After the death of George Floyd last May, 2020 marked a historical movement in the fight for police accountability and equal justice under the law. Despite facing a global pandemic, millions of Americans left their homes and took to the streets to have their voices be heard. People were tired of being oppressed and the momentum toward radical change became inspiring.
All that momentum came to a head on Tuesday as officer Derek Chauvin was convicted on all three charges against him in the killing of George Floyd. Chauvin is now in jail awaiting sentencing, which will be in 8 weeks.
Chauvin’s guilty verdict was a major victory for police accountability activists and people were literally crying with joy in the streets of Minneapolis. While this verdict is certainly welcome, it proves we have an extremely long way to go and this was just one battle in a war Americans have been losing for decades.
Since 2005, American cops have killed over 15,000 citizens while on duty. According to the data, since then, just 139 police officers have been arrested for murder or manslaughter in relation to an on-duty killing.
As VOX reports, Of those 139 officers, just 45 were convicted (with 41 cases still pending). Many of those convictions came on lesser charges: With the conviction of Chauvin, just 8 officers have been convicted of murder in police shootings since 2005, with their prison sentences ranging from 81 months to life. The remaining 37 were convicted on charges ranging from manslaughter to official misconduct, in some cases serving no prison time.
The cops who killed Elijah McClain, Andrew Finch, Kameron Prescott, Daniel Shaver, Charles Roundtree Jr., Stephon Clark, Atatiana Jefferson, John Albers, Casey Goodson Jr., Ryan Whitaker, Philando Castile and countless other completely innocent individuals — all got away with it. This is not okay.
What’s more, as TFTP reported this week, the majority of police killings involve calls in which there was no crime or that the suspect is only suspected of a non-violent offense.
“Most killings began with police responding to suspected non-violent offenses or cases where no crime was reported,” according to a report from PoliceViolenceReport.org
It gets worse.
Of the 1,127 people killed by police in 2020, only 277 of them were suspected of a violent offense. The majority, 658 were suspected of a non-violent offense or no crime at all, while another 121 were killed over a traffic violation.
Though we have been losing the police accountability war for decades, there is a paradigm shift taking place and the landscape is changing, rapidly.
As TFTP reported last month, in an unprecedented move, the New York City Council passed sweeping legislation to go after bad cops by removing qualified immunity, ushering in a new era for police accountability. Then, last week, New Mexico followed suit and also did away with qualified immunity for cops.
It is the beginning of the end of no accountability for bad cops and Chauvin’s guilty verdict could lead to a landslide of change.
On top of states eliminating qualified immunity, other municipalities have began to remove the tool which police have used for decades to oppress America — the war on drugs.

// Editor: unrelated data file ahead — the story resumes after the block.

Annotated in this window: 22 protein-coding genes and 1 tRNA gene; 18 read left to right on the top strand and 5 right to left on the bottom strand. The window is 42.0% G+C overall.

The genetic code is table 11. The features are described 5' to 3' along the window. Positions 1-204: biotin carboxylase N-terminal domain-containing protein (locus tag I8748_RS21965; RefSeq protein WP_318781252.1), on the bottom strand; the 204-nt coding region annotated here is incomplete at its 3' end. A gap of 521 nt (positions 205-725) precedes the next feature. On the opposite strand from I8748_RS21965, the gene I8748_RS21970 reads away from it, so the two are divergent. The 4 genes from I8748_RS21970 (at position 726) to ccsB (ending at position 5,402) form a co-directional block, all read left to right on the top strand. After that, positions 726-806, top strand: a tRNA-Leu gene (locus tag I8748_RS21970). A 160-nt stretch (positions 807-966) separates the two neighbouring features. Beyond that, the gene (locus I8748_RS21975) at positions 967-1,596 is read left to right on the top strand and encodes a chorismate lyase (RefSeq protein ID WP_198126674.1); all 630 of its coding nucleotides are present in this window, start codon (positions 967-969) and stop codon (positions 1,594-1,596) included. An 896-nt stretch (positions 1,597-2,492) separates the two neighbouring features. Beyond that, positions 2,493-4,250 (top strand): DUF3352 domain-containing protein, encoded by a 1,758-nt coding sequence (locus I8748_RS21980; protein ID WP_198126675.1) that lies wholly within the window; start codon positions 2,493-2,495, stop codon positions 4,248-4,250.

In November, Oregon decriminalized all drugs allowing cops to focus on actual crime instead of kidnapping, caging, and killing people over arbitrary substances. But that was just the beginning. Other areas have followed suit.
In Maryland, State’s Attorney Marilyn Mosby recently announced the war on drugs is over in Baltimore and she is making it permanent policy to dismiss all criminal charges for the possession of drugs including heroin.
Mosby didn’t stop at drug possession either, she is also dismissing all cases for other victimless crimes like attempted drug distribution, prostitution, open containers and minor traffic offenses.
Mosby began her crusade last year when her office simply refused to keep prosecuting crimes which had no victim. Much to the dismay of the pro-police state crowd, refusing to prosecute people for victimless crimes did not lead to an uptick in criminal activity. In fact, since her policy was implemented a year ago and 1,400 victimless crimes were not prosecuted, crime went down, a lot.
Compared to this same time last year, violent crime in the city has dropped 20% while property crime fell a massive 35% compared to the same period.
“Clearly, the data suggests that there is no public safety value in prosecuting these low-level offenses,” Mosby said.
Since taking office, Mosby’s policy has led to an 80% reduction in drug arrests despite possession of marijuana, cocaine, heroin and other drugs remaining illegal in the state of Maryland.
What’s more, 911 calls for drug use, prostitution and public intoxication fell by 33% compared to the same period before this policy was enacted.
Since there have only been 8 cops convicted of murder out of 15,000 killings in the last 15 years, clearly the threat of charges is not a deterrent to stop future killings. So we must think outside the box like Mosby if we want to change the paradigm.
Ending the drug war, ending predatory policing and revenue collection, and ending the persecution of victimless crimes all attack the tools which cops use to kill people with impunity. If we can eliminate the situations in which police feel the need to kill, less people will be killed. Plain and simple.
What’s more, a massive side effect of such measures is more freedom.
It’s great that Derek Chauvin was found guilty but it would have been magnitudes better if George Floyd were still alive. Let’s stop making more George Floyds. It’s possible and it’s easy and it is the only option outside of complete tyranny.